Year

1996

Degree Name

Doctor of Philosophy

Department

Department of Sociology

Abstract

The last ten years have brought an increasing emphasis on what has been termed economic rationalism in business and government, and this is frequently linked to a managerialism which seeks for stream-lined efficiency, but which is all too often blind to the human costs of the quest for cost efficiency. The business of education has been drawn into this enterprise with schooling systems across the world being affected by an ideology which lays claim to making education more relevant and responsive to the perceived needs of late C20th industry, and which is characterised by rapid curriculum changes, intensification of work, and a decrease in security for those working within the systems. Social expectations of education and of living standards have risen and it is now accepted that most families will have two wage earners, and that children will stay at school much longer than they did in previous generations. This constellation of changing expectations is not without adverse consequences however, with occupational and relational stress being seen as major causes of ill-health and psycho-social alienation.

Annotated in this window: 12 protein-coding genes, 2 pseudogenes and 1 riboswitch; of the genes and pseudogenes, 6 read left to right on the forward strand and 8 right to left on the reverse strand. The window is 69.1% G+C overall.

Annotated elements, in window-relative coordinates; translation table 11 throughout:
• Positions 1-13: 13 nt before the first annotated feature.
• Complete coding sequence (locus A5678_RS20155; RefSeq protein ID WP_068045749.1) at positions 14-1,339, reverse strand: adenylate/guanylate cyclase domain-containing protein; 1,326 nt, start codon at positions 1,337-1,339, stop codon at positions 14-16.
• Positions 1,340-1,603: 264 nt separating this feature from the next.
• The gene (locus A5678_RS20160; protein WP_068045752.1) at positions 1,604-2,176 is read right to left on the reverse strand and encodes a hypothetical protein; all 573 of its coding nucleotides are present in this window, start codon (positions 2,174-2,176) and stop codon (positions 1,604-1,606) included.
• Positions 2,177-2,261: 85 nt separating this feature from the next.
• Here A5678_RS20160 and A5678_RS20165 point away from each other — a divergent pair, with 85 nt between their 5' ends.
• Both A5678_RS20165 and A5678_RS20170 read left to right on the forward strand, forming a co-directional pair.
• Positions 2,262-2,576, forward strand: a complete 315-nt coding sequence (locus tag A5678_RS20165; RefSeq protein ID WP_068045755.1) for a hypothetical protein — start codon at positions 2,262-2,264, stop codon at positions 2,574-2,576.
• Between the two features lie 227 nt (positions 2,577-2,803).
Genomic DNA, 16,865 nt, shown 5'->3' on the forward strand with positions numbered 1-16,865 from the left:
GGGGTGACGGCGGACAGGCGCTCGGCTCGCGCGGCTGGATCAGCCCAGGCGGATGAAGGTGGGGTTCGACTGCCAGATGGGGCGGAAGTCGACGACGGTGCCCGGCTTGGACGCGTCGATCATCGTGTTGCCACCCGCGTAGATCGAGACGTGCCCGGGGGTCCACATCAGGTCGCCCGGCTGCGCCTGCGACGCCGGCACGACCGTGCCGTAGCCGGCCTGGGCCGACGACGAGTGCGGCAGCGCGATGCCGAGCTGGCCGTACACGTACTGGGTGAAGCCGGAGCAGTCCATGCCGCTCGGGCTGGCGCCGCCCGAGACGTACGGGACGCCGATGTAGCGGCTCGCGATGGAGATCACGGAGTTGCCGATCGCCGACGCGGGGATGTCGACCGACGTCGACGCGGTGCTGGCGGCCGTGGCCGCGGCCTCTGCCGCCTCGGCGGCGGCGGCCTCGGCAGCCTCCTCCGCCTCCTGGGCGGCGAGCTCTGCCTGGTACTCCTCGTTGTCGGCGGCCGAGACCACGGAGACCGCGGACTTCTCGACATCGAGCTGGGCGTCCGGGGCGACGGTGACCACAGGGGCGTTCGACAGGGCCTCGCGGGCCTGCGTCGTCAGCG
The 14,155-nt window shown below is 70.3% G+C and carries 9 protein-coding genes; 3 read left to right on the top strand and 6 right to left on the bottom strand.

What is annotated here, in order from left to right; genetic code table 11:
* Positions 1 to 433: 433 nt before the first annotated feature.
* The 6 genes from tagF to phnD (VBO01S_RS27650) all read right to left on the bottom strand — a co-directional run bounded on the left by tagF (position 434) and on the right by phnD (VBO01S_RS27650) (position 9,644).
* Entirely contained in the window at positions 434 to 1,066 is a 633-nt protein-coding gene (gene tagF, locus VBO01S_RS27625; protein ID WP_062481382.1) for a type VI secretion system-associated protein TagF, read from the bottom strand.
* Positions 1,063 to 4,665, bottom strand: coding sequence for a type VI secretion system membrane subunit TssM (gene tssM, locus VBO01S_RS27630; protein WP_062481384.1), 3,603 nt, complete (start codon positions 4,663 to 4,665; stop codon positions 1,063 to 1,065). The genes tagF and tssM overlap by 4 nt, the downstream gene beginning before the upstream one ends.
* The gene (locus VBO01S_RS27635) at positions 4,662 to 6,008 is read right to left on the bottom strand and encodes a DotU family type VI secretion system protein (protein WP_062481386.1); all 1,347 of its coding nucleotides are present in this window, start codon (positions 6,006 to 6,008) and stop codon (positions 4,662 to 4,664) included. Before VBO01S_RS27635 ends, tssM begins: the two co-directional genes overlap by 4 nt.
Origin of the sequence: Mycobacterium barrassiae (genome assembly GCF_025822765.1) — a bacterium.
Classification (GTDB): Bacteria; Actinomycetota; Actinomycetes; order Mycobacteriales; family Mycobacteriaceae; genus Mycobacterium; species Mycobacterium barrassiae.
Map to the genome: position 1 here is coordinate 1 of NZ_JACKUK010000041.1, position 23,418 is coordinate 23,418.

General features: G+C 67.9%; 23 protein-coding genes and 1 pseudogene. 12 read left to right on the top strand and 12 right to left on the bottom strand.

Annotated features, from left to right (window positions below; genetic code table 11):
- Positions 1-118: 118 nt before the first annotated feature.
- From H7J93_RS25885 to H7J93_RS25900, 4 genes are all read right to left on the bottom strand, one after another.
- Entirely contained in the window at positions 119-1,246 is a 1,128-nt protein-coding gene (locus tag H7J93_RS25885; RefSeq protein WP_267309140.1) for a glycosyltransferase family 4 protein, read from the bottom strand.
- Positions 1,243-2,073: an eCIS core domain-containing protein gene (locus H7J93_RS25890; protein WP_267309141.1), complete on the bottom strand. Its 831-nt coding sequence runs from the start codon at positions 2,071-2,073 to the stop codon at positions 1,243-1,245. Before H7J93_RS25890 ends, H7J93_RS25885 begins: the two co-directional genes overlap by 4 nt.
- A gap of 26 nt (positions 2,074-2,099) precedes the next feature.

The research undertaken in this project focuses on the lived experience and the intensification of responsibilities among a group of education workers in a Catholic Secondary College for girls in New South Wales. Drawing on a range of empirical, historical, and theoretical material, the study examines the impact that socioeconomic and curricula change is having on the lives of these workers and their families. The complex and often contradictory forces of patriarchy are examined as they operate to shape choice and experience through the institutions of the Catholic Church, the state, and the family, all of which are brought together in the daily management of Mother Mary College, and which also impinge upon the private lives of its education workers. The artificial construct which has acted to theoretically divide the public from the private realms is shown to be false as teachers' private lives are invaded by instrumental work brought from the paid workplace, and their domestic and affectual labour is also exploited at school. It is found that the intensification of work, coupled with a perceived lack of recognition of the complexity and demandingness of multiple responsibilities increases the risk of stress, alienation, and occupational burnout among these workers, resulting also in the premature retirement of experienced and gifted teachers. Such human costs seriously challenge the claims of managerialism to increase the efficiency and cost effectiveness of the education industry.

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